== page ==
Before accepting his position at the Pennsylvania Human Relations Commission, Lassiter served as the executive director of the Red Cross House, an emergency shelter with the American Red Cross of Eastern Pennsylvania. Lassiter has been president of the Black Men at Penn School of Social Work Inc. since 2003.

CPBJ: You mentioned being a national expert in race relations and former professor of race. Can you elaborate?

Lassiter: I have worked on civil rights and human rights over the past 20 years throughout the U.S. and in Africa, Israel, Canada, Haiti and Norway – specifically in the areas of poverty, race and other themes of social justice. I taught for the past 10 years within the undergraduate division of social work at West Chester University where I taught courses on race relations and the politics of diversity. Prior to that, I taught at the University of Pennsylvania School of Social Policy and Practice, of which I am a graduate.

CPBJ: What steps can businesses take to ensure that they don’t end up at a hearing of their own?

Lassiter: Businesses can be proactive and have trainings on anti-racism, mindfulness around implicit bias and diversity training. They can professionally package these up from a strength-based perspective, and their respective employees don’t have to view through the lens of punitive. Moreover, they can bring in experts of all races and ethnicities to work in tandem with them around policy review and development.

CPBJ: What would you hope businesses walk away with after seeing this case unfold?

Lassiter: I think that businesses should walk away with the mere fact that they should train individuals employed by them not to rush to judgment; not to call the police; to actually have appropriate people who understand customer service, quality assurance, interpersonal skills … I think interpersonal skills are especially important when interfacing with the public. And so I want businesses in York and elsewhere to look at this and say: Maybe there’s a way we can do business differently. It’s really about quality assurance. If you don’t have a person that understands how to interface with people and people that don’t look like them, do you really need them in this position of so-called power?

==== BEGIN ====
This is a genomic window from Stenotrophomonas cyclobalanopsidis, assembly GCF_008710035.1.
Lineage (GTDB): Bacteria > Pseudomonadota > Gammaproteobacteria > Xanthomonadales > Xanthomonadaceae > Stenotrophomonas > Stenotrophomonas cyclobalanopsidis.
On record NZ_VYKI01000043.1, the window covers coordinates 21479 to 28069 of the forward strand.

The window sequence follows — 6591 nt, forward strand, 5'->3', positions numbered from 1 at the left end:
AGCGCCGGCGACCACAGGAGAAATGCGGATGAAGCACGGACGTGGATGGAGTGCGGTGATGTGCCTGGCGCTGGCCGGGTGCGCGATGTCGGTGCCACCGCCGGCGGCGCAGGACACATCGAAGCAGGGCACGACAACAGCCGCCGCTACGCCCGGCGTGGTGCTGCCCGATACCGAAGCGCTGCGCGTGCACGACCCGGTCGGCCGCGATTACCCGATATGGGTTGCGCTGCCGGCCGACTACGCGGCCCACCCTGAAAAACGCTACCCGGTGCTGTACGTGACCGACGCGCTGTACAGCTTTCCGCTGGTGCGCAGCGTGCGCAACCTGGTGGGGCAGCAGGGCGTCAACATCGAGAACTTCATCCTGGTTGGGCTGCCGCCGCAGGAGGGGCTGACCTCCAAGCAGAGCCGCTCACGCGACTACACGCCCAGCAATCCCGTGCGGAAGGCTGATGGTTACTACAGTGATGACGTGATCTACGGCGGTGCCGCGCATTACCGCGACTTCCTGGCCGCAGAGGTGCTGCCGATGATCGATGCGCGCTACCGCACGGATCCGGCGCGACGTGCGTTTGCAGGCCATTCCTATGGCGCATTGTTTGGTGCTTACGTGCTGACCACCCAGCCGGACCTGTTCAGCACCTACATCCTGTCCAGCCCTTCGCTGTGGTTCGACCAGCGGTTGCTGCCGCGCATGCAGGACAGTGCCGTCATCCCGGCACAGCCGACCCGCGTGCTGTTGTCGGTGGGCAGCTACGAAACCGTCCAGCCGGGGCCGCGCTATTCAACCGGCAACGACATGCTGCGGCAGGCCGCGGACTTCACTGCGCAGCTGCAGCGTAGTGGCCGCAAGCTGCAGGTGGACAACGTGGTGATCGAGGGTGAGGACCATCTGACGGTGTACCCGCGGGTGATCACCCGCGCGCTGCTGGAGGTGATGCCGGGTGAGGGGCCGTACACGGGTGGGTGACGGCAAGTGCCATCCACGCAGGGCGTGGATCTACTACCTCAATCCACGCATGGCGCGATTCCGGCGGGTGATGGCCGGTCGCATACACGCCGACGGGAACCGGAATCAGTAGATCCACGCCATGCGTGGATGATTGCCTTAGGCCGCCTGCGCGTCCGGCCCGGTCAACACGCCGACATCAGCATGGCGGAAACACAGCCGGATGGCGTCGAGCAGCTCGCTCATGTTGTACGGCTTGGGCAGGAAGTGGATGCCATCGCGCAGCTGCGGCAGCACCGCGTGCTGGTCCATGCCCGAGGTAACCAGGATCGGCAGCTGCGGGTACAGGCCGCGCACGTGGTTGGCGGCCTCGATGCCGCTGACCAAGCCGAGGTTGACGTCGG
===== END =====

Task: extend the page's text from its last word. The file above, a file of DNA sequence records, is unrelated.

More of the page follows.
CPBJ: What does this mean for future incidents of this nature around the state?

Lassiter: I think it can serve as a catalyst where we can now be proactive and not reactive. We can say to organizations and entities when situations arise, ‘Let’s not rush to judgment.’ Let’s look at some internal politics with regard to how we mediate potential conflict. I’m not saying there was a conflict being generated by the women; it’s very apparent that these women were, in fact, golfing. What we also hear are the 911 tape in which the police officer asked the Grandview individuals, ‘Are there any weapons?’ And they respond with: ‘Not weapons, but maybe her mouth.’ How does a mouth become a weapon simply because someone is empowered to advocate and have agency for themselves? So for me, I want to work with the [York City] mayor and have a further conversation about the potential of having a town hall where we can have more of these conversations to foster more tolerance.

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Emily Thurlow

Emily Thurlow

​Emily Thurlow covers York County​ for the Central Penn Business Journal. Have a tip? Drop her a line at ethurlow@cpbj.com. Follow her on Twitter @localloislane.